The horse-drawn wheeled wagons on the gangway took the form of containers, loaded with coal, could be transshipped from canal barges on the Derby Canal, which Outram had promoted. By the 1830s, railroads on several continents were carrying containers that could be transferred to other modes of transport; the Liverpool and Manchester Railway in the United Kingdom was one of these. "Simple rectangular timber boxes, four to a wagon, they were used to convey coal from the Lancashire collieries to Liverpool, where they were transferred to horse-drawn carts by crane." Used for moving coal on and off barges, "loose boxes" were used to containerize coal from the late 1780s, at places like the Bridgewater Canal. By the 1840s, iron boxes were in use as well as wooden ones; the early 1900s saw the adoption of closed container boxes designed for movement between road and rail. On 17 May 1917, Benjamin Franklin Fitch inaugurated exploitation of the experimental installation for transfer of the containers called the demountable bodies based on his own design in Cincinnati, Ohio in US.
In 1919, his system was extended to over 200 containers serving 21 railway stations with 14 freight trucks. Prior to the Second World War, many European countries independently developed container systems. In 1919, Stanisław Rodowicz, an engineer, developed the first draft of the container system in Poland. In 1920, he built a prototype of the biaxial wagon; the Polish-Bolshevik War stopped development of the container system in Poland. The US Post Office contracted with the New York Central Railroad to move mail via containers in May 1921. In 1930, the Chicago & Northwestern Railroad began shipping containers between Chicago and Milwaukee. However, their efforts ended in the spring of 1931 when the Interstate Commerce Commission wouldn't allow the use of a flat rate for the containers. In 1926, a regular connection of the luxury passenger train from London to Paris, Golden Arrow/Fleche d'Or, by Southern Railway and French Northern Railway, began. For transport of passengers' baggage four containers were used.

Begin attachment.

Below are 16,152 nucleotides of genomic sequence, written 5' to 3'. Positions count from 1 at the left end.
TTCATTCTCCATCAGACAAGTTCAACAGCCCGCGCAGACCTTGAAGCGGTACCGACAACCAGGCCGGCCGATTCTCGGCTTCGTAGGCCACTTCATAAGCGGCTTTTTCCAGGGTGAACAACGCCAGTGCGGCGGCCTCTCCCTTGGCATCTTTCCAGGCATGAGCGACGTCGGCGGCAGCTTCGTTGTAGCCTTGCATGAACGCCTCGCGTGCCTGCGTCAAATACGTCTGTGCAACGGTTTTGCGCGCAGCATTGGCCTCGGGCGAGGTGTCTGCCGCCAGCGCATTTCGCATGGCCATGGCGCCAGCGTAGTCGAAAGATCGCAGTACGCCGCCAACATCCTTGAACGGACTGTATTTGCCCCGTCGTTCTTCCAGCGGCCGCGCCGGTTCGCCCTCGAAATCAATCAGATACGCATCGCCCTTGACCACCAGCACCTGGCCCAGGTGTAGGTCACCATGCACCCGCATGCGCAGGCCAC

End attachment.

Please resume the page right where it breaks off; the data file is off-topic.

These containers were loaded in London or Paris and carried to ports, Dover or Calais, on flat cars in the UK and "CIWL Pullman Golden Arrow Fourgon of CIWL" in France. At the Second World Motor Transport Congress in Rome, September 1928, Italian senator Silvio Crespi proposed the use of containers for road and railway transport systems, using collaboration rather than competition; this would be done under the auspices of an international organ similar to the Sleeping Car Company, which provided international carriage of passengers in sleeping wagons. In 1928 Pennsylvania Railroad started regular container service in the northeast United States. After the Wall Street Crash of 1929 in New York and the subsequent Great Depression, many countries were without any means of transport for cargo; the railroads were sought as a possibility to transport cargo, there was an opportunity to bring containers into broader use. Under auspices of the International Chamber of Commerce in Paris in Venice on September 30, 1931, on one of the platforms of the Maritime Station, practical tests were done to assess the best construction for European containers as part of an international competition.
In the same year, 1931, in USA Benjamin Franklin Fitch designed the two largest and heaviest containers in existence anywhere at the time. One measured 17'6" by 8'0" by 8'0" with a capacity of 30,000 pounds